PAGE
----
Who speaks for us?
12 November 2012
Amusing to read the rather testy response this week from Halfords after the Advertising Standards Authority (ASA) ruled that one of its adverts was misleading. The ad tried to claim that Halfords customers could “save up-to 50% on main dealer pricing”.
But the ASA told Halfords they must be careful when making comparative claims. In particular they should “clearly communicate the significant differences between the products or services being compared and not select the elements of the comparison to give themselves an unrepresentative advantage”.
Halfords has amended its advertising but slammed into the SMMT, which made the original complaint. The high street retailer declared itself “the friend of the motorist” and accused the trade association of standing in the way of consumer choice.
The wider issue here is not whether Halfords misled potential customers and its reaction; it’s a question of how the franchised auto retail industry should react when under attack from the independent sector.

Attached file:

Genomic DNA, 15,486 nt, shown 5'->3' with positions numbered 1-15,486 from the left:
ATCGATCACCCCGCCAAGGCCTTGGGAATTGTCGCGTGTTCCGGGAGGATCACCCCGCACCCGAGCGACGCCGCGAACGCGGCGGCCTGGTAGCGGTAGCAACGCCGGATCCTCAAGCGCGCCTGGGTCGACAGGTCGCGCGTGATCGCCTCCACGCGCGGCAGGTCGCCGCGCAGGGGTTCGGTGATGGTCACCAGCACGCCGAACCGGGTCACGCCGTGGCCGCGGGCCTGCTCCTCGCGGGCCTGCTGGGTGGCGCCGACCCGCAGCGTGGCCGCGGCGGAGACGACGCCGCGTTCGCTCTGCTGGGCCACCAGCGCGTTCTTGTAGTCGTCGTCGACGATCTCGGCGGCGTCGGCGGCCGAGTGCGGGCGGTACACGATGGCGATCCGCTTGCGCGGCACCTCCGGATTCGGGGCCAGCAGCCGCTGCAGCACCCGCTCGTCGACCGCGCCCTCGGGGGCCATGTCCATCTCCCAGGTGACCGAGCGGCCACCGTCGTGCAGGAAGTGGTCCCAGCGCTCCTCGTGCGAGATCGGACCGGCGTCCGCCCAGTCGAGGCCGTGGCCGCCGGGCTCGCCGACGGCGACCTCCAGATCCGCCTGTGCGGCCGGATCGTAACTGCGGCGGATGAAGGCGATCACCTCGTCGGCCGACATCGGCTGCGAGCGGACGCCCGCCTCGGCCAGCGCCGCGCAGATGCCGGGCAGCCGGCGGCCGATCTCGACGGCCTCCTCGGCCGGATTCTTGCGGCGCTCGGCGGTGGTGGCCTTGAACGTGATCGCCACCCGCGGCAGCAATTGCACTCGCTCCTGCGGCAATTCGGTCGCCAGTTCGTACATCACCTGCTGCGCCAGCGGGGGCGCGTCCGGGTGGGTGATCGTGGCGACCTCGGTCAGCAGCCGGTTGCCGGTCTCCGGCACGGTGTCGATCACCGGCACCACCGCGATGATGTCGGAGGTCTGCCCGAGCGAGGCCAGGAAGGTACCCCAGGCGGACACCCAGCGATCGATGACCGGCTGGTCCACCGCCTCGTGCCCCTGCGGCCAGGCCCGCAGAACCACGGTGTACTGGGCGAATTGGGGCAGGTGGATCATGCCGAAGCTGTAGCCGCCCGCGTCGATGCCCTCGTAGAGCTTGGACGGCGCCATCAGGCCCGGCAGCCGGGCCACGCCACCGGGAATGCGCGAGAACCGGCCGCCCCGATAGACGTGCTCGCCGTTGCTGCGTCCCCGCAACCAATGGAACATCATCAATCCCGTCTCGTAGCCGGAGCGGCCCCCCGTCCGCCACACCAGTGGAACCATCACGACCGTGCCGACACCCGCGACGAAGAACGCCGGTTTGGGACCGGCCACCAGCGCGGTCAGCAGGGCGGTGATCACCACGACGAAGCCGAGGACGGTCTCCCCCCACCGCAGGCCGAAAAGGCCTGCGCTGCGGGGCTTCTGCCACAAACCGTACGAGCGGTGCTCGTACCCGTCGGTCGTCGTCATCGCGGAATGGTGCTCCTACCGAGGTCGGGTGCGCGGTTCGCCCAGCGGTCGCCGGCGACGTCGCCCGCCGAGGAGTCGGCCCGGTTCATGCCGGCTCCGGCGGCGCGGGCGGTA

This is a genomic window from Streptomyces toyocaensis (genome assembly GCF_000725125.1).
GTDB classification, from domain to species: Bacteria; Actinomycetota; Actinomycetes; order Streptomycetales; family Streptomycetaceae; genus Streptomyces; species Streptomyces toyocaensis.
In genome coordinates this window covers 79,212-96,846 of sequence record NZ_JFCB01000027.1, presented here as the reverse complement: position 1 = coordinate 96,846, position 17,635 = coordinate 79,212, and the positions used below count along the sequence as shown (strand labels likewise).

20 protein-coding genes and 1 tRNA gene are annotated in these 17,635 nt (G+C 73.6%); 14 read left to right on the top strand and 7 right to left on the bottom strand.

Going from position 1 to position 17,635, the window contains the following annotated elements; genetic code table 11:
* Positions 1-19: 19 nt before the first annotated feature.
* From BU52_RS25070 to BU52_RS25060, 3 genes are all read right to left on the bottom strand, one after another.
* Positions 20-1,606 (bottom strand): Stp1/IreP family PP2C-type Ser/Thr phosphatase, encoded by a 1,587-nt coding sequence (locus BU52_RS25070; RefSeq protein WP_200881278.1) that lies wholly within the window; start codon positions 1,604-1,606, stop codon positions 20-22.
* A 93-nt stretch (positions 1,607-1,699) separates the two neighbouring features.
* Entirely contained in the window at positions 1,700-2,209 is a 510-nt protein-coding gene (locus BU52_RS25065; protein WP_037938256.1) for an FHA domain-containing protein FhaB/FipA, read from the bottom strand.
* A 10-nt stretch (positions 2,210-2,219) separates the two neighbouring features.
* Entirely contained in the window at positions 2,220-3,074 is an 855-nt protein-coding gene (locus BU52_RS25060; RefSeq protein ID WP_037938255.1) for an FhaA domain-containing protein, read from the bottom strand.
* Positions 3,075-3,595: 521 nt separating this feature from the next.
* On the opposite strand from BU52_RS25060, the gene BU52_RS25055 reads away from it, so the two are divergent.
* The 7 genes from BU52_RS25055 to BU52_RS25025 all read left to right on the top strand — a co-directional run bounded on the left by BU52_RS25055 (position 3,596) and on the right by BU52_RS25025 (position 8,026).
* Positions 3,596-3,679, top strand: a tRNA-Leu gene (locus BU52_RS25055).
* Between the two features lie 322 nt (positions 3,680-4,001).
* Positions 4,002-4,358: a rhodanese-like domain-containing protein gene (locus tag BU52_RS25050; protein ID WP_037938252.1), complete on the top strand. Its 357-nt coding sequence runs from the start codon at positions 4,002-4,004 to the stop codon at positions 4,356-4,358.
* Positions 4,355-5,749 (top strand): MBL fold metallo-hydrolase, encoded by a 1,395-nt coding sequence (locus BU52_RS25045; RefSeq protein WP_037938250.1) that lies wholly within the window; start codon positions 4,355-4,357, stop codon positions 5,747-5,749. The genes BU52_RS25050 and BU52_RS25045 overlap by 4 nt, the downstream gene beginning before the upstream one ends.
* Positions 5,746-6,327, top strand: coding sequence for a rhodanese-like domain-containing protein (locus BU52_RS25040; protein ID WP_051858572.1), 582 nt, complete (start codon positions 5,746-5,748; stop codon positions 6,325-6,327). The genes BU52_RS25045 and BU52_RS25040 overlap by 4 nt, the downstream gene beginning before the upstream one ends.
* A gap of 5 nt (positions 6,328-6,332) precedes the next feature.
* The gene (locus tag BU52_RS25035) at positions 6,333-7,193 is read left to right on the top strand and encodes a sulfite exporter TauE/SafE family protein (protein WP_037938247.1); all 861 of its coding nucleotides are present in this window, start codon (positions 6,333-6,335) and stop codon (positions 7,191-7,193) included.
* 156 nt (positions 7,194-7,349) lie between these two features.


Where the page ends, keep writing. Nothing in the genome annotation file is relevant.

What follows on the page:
Most significantly, why was it the SMMT (on behalf of the car manufacturers) that made the complaint rather than our own trade association, the NFDA? The two organisations may work together on many projects but they represent two different sides of the coin.
We’ve commented before about how the NFDA is forced to operate with one hand tied behind its back because it is part of the wider Retail Motor Industry Federation.
Any attempt to highlight the benefits of franchised service is immediately seen as a slight on the independent garage sector, which makes up the majority of the Federation membership. Recent moves to split the Federation back into separate entities are only creating Chinese walls.
Until the NFDA finds a voice of its own – and a home to operate from that is not linked to either side of the auto industry – the franchised retail sector will remain, at best, marginalised or, at worst, ignored and under attack.